• Incorrect rate (too high) causes a lost in competitive advantage and there are legal ramifications for negligence on the part of the insurer
• Incorrect rate (too low) is unprofitable for insurer

30

Term: Deposition Premium

The amount paid by the primary insurer to the reinsurer pending determination of actual reinsurance premiums.

31

Premium Auditing Stage: Analyze & Verify all Premium Related Data

A. Is data?
1. Reasonable
2. Consistent with industry
3. Logical
4. Complete
5. Explainable
B. Reconcile and compare with accounting standards
C. Misclassified? Notify UW ASAP

32

Premium Auditing Stage: Report Findings

1. Summarize billing information
2. Show how data was obtained
3. Describe insurance operations and explain any deviations from the usual operations in the industry

33

Term: Experience Modification

A rate multiplier derived from the experience rating computation. If premium audit is inaccurate, future premiums will be too based on this term.

34

Why Premium Audits Must Be Accurate

A. Importance for the Insured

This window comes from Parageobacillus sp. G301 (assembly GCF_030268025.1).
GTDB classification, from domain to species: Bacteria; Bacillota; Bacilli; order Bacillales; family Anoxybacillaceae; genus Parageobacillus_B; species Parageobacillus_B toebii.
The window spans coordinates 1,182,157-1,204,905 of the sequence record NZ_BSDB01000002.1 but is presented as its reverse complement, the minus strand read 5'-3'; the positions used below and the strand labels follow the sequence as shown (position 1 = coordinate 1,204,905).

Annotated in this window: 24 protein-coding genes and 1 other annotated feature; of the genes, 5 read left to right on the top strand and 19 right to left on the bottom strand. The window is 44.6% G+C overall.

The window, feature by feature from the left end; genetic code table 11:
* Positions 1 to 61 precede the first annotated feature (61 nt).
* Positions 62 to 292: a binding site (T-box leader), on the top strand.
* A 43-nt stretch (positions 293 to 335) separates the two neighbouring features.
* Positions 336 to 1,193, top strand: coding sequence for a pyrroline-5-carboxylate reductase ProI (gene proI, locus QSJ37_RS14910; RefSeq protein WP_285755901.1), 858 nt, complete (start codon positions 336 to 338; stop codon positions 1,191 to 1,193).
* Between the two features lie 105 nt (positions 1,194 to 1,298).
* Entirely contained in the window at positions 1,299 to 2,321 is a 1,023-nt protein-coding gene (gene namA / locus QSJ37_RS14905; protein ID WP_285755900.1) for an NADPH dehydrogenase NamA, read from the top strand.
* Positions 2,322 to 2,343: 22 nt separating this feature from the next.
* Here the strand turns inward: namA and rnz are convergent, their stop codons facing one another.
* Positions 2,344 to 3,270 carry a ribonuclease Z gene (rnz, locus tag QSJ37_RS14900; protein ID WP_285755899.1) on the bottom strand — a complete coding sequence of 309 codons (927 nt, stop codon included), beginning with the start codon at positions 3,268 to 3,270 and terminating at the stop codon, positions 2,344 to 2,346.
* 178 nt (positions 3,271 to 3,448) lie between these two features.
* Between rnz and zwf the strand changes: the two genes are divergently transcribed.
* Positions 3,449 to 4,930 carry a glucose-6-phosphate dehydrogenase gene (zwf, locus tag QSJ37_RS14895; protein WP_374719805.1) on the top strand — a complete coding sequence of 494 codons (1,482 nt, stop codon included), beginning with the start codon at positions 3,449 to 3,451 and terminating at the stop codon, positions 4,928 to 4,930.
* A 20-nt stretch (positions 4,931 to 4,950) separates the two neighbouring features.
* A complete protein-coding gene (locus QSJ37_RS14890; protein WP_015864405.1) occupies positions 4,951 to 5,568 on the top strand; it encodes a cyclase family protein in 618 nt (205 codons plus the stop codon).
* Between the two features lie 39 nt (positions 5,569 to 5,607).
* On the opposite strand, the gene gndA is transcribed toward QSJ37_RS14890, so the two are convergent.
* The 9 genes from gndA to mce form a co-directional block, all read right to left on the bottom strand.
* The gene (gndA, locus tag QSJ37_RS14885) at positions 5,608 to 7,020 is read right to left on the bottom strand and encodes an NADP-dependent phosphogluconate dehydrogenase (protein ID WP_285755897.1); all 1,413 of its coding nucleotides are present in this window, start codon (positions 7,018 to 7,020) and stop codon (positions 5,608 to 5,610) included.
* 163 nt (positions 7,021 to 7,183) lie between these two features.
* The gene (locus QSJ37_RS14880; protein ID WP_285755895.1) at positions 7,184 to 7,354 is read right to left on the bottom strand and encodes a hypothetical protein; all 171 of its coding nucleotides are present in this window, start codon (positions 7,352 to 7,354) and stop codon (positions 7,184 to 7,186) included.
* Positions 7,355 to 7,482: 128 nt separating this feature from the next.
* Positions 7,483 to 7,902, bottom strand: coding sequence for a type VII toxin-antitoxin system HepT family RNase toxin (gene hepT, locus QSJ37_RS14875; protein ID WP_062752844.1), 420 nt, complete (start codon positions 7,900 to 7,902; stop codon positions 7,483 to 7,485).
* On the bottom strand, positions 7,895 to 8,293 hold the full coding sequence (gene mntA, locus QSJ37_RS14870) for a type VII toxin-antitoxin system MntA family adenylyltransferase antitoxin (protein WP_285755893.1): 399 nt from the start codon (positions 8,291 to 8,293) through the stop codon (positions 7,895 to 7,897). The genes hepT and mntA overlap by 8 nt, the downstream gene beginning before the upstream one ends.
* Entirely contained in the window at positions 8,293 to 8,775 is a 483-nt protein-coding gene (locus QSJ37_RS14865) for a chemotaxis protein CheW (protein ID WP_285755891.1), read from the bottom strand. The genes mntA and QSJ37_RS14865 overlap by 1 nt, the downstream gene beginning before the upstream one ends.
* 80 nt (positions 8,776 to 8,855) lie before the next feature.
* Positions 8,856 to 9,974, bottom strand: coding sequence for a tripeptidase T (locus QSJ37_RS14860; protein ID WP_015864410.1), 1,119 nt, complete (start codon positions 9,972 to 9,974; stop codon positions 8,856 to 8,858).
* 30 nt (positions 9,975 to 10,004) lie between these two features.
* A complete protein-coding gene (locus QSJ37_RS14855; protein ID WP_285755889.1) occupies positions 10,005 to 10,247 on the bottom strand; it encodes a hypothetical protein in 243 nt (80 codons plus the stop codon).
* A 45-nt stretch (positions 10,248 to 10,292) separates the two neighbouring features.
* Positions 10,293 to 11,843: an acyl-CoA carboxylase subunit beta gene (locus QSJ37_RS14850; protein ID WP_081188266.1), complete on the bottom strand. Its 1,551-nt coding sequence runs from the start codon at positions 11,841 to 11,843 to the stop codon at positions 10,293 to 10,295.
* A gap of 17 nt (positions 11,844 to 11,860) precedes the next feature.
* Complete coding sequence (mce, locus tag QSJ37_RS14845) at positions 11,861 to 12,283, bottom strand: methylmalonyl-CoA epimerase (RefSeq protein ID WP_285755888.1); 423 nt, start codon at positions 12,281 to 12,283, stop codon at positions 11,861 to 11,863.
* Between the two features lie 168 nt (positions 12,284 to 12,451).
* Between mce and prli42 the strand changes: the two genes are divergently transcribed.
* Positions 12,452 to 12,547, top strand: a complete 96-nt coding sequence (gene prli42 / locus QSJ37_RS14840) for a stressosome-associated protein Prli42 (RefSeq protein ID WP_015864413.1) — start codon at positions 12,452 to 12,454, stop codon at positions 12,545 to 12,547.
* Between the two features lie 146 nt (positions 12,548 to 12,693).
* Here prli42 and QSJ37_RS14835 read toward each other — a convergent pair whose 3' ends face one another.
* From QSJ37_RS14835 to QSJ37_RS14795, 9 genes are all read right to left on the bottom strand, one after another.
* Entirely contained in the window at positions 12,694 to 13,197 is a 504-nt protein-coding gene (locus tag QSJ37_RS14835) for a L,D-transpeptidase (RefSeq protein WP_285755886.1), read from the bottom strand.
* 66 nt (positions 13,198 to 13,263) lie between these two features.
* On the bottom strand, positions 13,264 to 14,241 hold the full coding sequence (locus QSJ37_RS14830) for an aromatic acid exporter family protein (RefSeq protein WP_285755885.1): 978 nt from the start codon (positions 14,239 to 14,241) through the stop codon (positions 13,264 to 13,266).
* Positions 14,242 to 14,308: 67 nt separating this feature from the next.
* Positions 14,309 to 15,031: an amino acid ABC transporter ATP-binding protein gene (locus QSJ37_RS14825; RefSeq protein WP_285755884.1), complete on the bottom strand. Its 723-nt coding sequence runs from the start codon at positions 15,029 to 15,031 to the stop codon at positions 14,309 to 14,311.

• May end up paying wrong amount now and on future policies
B. Importance for the Insurer
1. Financial Position
-equitable rates
-timely audits affect cash flow
-premium developed by audit is fully earned
2. Customer Retention
3. Goodwill
-If there are errors, the insurer's image suffers.
This could lead to the insured leaving or not cooperating.
-Marketing has to replace lost business.
4. Efficiency
5. Collections
-Will not pay bills they suspect to be incorrect
C. Importance for the Insurance Rates
-Help claims accurately department classify losses and loss exposures.
-An audit error in determining exposure units affects the rate structure for that class.

35

6-1: Why is audit accuracy important to insurers?

Insureds who pay excessive insurance premiums are placed at a competitive disadvantage and can experience financial problems.
• Insureds who pay low/inaccurate premiums have a potential for an undeserved competitive advantage.

*inaccurate audits can result in incorrect experience modification calculation resulting in future incorrect premiums.

36

6-2: Three ways accuracy of premium audits affect insurer financial position.

PA affects insurer balance sheet. It is also important to
1. Ensuring equitable and accurate insurance rates
2. Timely audits affect insurers cash flow management